Study

Post-emergence handling of green turtle hatchlings: Improving hatchery management worldwide

  • Published source details Van de Merwe J.P., Ibrahim K. & Whittier J.M. (2013) Post-emergence handling of green turtle hatchlings: Improving hatchery management worldwide. Animal Conservation, 16, 316-323.

Actions

This study is summarised as evidence for the following.

Action Category

Use low intensity lighting

Action Link
Reptile Conservation

Relocate nests/eggs to a hatchery: Sea turtles

Action Link
Reptile Conservation

Relocate nests/eggs to a hatchery: Sea turtles

Action Link
Reptile Conservation
  1. Use low intensity lighting

    A replicated, site comparison study in 2005 on a sandy beach on the east coast of Terengganu, Peninsular Malaysia (van de Merwe et al. 2013) found that green turtle Chelonia mydas hatchlings from a hatchery released in low and moderate ambient artificial light took a more direct route to the sea than hatchlings released in high ambient artificial light. Green turtle hatchlings released in low and moderate artificial ambient light dispersed at an angle similar to a direct line towards to the sea (62–76° dispersal angle), while hatchlings released in high ambient light dispersed at a different angle to the most direct route (148° dispersal angle, see original paper for information about directionality). In July–October 2005, sea-finding behaviours were tested on 30 hatchlings from each of 14 hatchery nests (420 hatchlings) under three different ambient lighting scenarios–high ambient light (300 m north of hatchery), moderate ambient light (directly in front of hatchery) and low ambient light (500 m south of hatchery; 10 hatchlings/nest/lighting scenario). All trials were conducted in an 8m wide circular sand arena 20 m from the sea with hatchlings placed under a bucket in the centre before release. The angle of dispersal for each hatchling was calculated using a compass from the centre to the point where the hatchling exited the arena and compared to the angle of the direct route to the sea.

    (Summarised by: Maggie Watson, Katie Sainsbury)

  2. Relocate nests/eggs to a hatchery: Sea turtles

    A replicated, randomized study in 2004 on a sandy beach in Terengganu, Peninsular Malaysia (van de Merwe et al 2013) found that green turtle Chelonia mydas hatchlings from hatcheries released immediately after emerging moved almost twice as fast and had better body condition than hatchlings that were held for 3–6 hours prior to release. Green turtle hatchling running speeds were higher when released immediately (0.12 m/s) compared to when they were held in the hatchery for 1 h (0.11 m/s), 3 h (0.8 m/s), or 6 h (0.7 m/s) before release. Hatchling body condition was similar for newly emerged hatchlings (4.67 g/mm) and hatchlings held for 1 h (4.66 g/mm), but lower for those held for 3 h (4.61 g/mm) or 6 h (4.55 g/mm). In July–October 2004, two hundred hatchlings from 10 hatchery nests (20 hatchlings/nest) were measured for running speed (time to run over a 1.6 m plastic gutter lined with sand, repeated three times/hatchling; see original paper for details) and body condition (ratio of hatchling mass to body length). Hatchlings were measured immediately following emergence or at 1 h, 3 h and 6 h following emergence (5 hatchlings/nest/time held).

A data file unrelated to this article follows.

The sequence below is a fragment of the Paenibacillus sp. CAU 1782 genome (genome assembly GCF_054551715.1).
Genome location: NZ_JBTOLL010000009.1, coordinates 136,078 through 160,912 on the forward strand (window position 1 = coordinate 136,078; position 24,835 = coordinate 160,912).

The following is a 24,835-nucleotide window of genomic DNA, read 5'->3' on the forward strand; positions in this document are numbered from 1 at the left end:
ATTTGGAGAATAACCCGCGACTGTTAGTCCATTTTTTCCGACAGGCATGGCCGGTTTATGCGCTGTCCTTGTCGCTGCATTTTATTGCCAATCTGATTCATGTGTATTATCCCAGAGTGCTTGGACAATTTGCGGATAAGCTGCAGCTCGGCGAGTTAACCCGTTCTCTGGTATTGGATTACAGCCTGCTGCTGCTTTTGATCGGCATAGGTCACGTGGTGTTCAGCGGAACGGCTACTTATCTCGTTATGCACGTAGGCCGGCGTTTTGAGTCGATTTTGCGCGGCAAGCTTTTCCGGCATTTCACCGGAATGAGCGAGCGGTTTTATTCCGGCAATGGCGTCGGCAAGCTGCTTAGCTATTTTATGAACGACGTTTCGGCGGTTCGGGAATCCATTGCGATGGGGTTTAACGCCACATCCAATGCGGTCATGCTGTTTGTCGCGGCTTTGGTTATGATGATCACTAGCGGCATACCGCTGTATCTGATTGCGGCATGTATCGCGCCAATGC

(Summarised by: Katie Sainsbury)

  3. Relocate nests/eggs to a hatchery: Sea turtles

    A replicated study in 2004 on a sandy beach in Terengganu, Peninsular Malaysia (van de Merwe et al 2013) found that green turtle Chelonia mydas hatchlings excavated from hatchery nests immediately after most hatchlings in the nest emerged moved faster and had higher body condition than hatchlings excavated five days after most hatchlings emerged. Hatchlings excavated from nests immediately after the main clutch emergence (0.10 m/s) were faster than hatchlings excavated five days later (0.60 m/s) and had similar running speeds compared to hatchlings that emerged naturally within five days of the main emergence (0.11 m/s). Hatchlings that emerged with the main emergence were the fastest (0.12 m/s). Body condition of hatchlings excavated immediately (4.73 g/mm) was greater than hatchlings that were excavated five days later (4.39 g/mm) or that emerged naturally within five days (4.60 g/mm), and was similar to hatchlings from the main emergence (4.70 g/mm). In July–October 2004, hatchling running speed (time to run over a 1.6 m plastic gutter lined with sand, repeated three times/hatchling; see original paper for details) and body condition (ratio of hatchling mass to body length) was compared between hatchlings excavated immediately after the main emergence (124 live hatchlings from 19 nests); hatchlings excavated five days after main emergence (56 live hatchlings from 13 nests); hatchlings that emerged naturally within five days of the main emergence (16 hatchlings from 6 nests); and hatchlings from the main emergence (200 hatchlings, number of nests not provided). Up to 10 hatchlings were measured/category/nest.

    (Summarised by: Katie Sainsbury)

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